• Any change in the way your teeth fit together when you bite

Risk factors

Certain factors increase the risk for periodontal disease:

  • Smoking
  • Diabetes
  • Poor oral hygiene
  • Stress
  • Heredity
  • Crooked teeth
  • Underlying immuno-deficiencies—e.g., AIDS, 
  • Fillings that have worn down or become defective
  • Medications 
  • Dry mouth
  • Bridges or Partial dentures that no longer fit properly
  • Female hormonal changes, such as with pregnancy or the use of oral contraceptives

How do you know if You have Periodontal Disease? 

Recent epidemiologic surveys and studies have provided important information on the prevalence, extent, and severity of periodontal diseases in the United States.  The problem with this study is these are the people that seek dental care. Over 50% of the population with dental insurance does not see a dentist or use their benefits.  I believe these #’s are most likely even higher reported. 

An average of 80% of adults have gingivitis that affects 3 to 4 teeth in their mouth. That is one out of every two adults, and subgingival calculus means a hard deposit in 67% of the adult population. This includes children. 

The prevalence of early-onset periodontitis ranged from less than 1% in 14- to 17-year-olds to 3.6% in young adults aged 18 to 34. Children are more likely to develop gingivitis than periodontal disease. Gingivitis affects about 73 percent of children between six and eleven years old, I discuss this on my podcast.  

Gingival recession accounted for a significant amount of attachment loss. When you scrub your teeth too hard, or your bite is off, it can cause recession which also causes bone and attachment loss. I have another Podcast just on this subject.

Adult periodontitis is measured by the presence of bleeding,  bone loss, and periodontal pockets greater than  3mm, and there are four stages.

Early disease is  > or = 4 mm, was found in about 80% of the population on an average of 3 to 4 teeth. 

What is periodontal charting?

There are ten essential components of comprehensive periodontal charting are probing depths, bleeding on probing, evaluation of plaque, calculus and bone levels, gingival recession, tooth mobility, occlusal factors, degree of furcation involvement, and tooth-related factors, such as open contacts, crowns, bridges or malpositioned teeth. 

How do we measure periodontal pockets?

We measure the depth of the space between your gums and teeth by sliding a dental probe against your tooth beneath your gum line until it hits the bottom of the pocket, usually at six sites per tooth throughout your mouth. In a healthy mouth, the pocket depth is generally between 1 and 3 millimeters (mm). Pockets deeper than 4 mm may indicate gingivitis or periodontitis. Pockets 5 or greater may need further treatment; at the least, they need you to step up your home care.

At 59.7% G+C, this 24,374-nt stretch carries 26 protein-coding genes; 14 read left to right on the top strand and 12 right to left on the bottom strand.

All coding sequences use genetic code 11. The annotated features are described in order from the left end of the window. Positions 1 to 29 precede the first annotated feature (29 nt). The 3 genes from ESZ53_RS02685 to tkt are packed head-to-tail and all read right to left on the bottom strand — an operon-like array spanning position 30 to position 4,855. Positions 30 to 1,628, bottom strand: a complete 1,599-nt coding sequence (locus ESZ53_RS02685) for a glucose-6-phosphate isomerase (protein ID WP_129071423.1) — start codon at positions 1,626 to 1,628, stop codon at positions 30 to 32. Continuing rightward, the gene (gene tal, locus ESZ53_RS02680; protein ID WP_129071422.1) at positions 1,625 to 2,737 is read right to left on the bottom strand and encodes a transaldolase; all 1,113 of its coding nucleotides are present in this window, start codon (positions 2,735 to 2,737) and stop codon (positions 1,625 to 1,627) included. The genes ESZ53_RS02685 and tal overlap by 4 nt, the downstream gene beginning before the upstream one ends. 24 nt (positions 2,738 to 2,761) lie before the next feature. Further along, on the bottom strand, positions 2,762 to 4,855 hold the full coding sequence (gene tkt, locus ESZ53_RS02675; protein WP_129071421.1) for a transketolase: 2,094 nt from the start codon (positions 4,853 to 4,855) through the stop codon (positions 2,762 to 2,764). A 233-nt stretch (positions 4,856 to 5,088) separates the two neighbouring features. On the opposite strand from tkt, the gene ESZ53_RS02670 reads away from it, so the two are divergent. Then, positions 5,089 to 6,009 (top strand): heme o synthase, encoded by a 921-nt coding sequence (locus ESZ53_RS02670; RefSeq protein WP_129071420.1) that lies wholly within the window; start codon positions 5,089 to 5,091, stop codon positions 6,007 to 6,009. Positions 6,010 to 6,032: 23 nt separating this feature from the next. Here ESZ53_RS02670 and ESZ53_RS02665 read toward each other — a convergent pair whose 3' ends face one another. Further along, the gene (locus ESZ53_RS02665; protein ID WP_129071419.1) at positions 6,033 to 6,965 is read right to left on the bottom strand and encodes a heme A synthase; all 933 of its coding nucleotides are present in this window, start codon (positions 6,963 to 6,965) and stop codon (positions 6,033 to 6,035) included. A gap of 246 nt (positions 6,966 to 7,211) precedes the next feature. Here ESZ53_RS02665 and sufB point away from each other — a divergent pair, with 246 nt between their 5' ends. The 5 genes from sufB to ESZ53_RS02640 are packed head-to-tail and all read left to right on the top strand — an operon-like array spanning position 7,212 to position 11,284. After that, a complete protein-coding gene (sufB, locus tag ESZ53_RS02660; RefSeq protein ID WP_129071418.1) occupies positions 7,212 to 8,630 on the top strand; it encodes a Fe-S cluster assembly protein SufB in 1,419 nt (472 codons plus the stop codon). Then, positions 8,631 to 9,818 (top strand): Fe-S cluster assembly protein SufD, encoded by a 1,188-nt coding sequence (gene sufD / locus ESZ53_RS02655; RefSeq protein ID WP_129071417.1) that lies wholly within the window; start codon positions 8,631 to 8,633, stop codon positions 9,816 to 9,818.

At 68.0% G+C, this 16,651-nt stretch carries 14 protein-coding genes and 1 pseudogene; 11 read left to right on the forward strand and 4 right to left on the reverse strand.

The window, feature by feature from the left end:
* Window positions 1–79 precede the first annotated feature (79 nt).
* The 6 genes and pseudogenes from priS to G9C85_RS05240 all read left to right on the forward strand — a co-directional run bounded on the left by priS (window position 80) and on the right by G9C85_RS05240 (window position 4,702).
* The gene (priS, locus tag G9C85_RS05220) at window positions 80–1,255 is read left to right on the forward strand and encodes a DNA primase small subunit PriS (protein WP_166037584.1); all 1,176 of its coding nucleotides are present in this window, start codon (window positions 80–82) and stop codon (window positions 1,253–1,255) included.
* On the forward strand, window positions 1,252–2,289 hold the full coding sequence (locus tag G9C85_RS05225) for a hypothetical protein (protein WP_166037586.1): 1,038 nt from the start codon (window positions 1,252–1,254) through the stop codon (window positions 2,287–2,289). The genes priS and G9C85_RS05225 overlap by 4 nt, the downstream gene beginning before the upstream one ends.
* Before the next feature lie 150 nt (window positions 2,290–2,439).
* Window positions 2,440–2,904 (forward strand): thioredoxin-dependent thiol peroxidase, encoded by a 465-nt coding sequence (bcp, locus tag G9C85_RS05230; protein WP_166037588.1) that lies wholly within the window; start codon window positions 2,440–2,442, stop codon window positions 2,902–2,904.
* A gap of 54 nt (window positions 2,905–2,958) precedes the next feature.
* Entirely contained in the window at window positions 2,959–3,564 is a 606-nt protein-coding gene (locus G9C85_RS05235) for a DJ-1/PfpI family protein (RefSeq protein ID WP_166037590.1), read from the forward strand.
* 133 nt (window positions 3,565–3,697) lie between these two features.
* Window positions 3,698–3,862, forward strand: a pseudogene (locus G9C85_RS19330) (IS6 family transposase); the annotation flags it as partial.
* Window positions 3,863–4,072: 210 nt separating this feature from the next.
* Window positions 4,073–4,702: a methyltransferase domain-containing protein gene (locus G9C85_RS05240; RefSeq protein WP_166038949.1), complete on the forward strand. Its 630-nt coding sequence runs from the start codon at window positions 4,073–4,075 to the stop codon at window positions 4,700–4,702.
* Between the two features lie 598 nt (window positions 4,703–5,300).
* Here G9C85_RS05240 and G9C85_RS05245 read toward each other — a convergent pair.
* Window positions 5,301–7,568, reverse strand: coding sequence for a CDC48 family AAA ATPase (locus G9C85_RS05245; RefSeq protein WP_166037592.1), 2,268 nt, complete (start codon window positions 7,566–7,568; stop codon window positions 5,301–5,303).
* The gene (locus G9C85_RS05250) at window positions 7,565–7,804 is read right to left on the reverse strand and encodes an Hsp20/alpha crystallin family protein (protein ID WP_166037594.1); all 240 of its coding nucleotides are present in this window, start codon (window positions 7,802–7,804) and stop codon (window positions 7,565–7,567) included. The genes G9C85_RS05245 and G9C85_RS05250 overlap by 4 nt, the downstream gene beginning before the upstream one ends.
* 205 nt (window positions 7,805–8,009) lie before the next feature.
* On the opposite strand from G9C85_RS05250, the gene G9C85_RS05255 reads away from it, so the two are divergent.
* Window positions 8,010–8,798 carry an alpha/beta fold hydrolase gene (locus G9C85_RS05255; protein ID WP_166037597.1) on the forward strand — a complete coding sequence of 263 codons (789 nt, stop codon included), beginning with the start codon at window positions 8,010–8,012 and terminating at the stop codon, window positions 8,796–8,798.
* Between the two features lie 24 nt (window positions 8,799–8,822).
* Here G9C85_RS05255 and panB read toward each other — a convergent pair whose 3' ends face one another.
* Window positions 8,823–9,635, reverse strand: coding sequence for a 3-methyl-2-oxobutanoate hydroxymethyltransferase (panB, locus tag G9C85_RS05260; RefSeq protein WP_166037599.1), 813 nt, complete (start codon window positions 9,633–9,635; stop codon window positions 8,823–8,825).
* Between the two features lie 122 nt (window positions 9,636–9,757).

What do the numbers mean?

During the measuring process, you’ll hear your dental professional say numbers ranging from 1 to 9, sometimes higher, but most software does not chart double digits. These numbers reflect how deep your gum pockets are in millimeters. These numbers, along with bleeding when probing and bone loss, and other factors, are how we determine if your gums are healthy or not. We use this to determine what stages of gum disease you are in and if you have an active disease requiring treatment or continuing on a maintenance regimen.  We also advise you on what tools you will need to disrupt the plaque and bacteria to prevent further damage. 

Know Your Periodontal Measurements and The Meanings of the Measurements

  1. 0-3mm without bleeding: Perfect! 
  2. 1-3mm with bleeding: Early signs of gingivitis.
  3. 3-5mm with no bleeding: This indicates a potential for gum disease. 
  4. 3-5mm with bleeding: This is an early stage of gum disease or the beginning of periodontitis.
  5. 5-7mm with bleeding: Active disease
  6. 7mm and above with bleeding: Severe disease 


 What stage are you in?

Periodontal disease is an illness broken up into four different stages:

  • Stage 1: Initial- Gingivitis
  • Stage 2: Moderate-slight periodontal disease
  • Stage 3: Severe bleeding and potential for tooth loss.
  • Stage 4: Advanced with mobility, infection, and potential for loss of all the teeth.


Gingivitis is the only stage of periodontal disease that is reversible as it has not yet had time to attack the bones. At any stage, you can stop the3 progression if you take action.

Disease status is determined by reviewing the medical history, clinical assessment, patient, and radiographic data and comparing it to previous visits. This is why the numbers are so important; we can compare each visit and determine if you are stable or have active disease.

For example, in my practice, the dental hygienists always have the patient’s original and most recent radiographs and intraoral camera pictures side by side for comparison. This allows for rapid assessment of bone levels’ stability, therapy outcomes, caries risk, rates of tooth loss, and possible future treatment indicated. It is also a compelling way to show our patients their individual stories and course of history. Successful long-term control of periodontal disease depends on active Periodontal Maintenance care and, if indicated, additional therapy or better home care.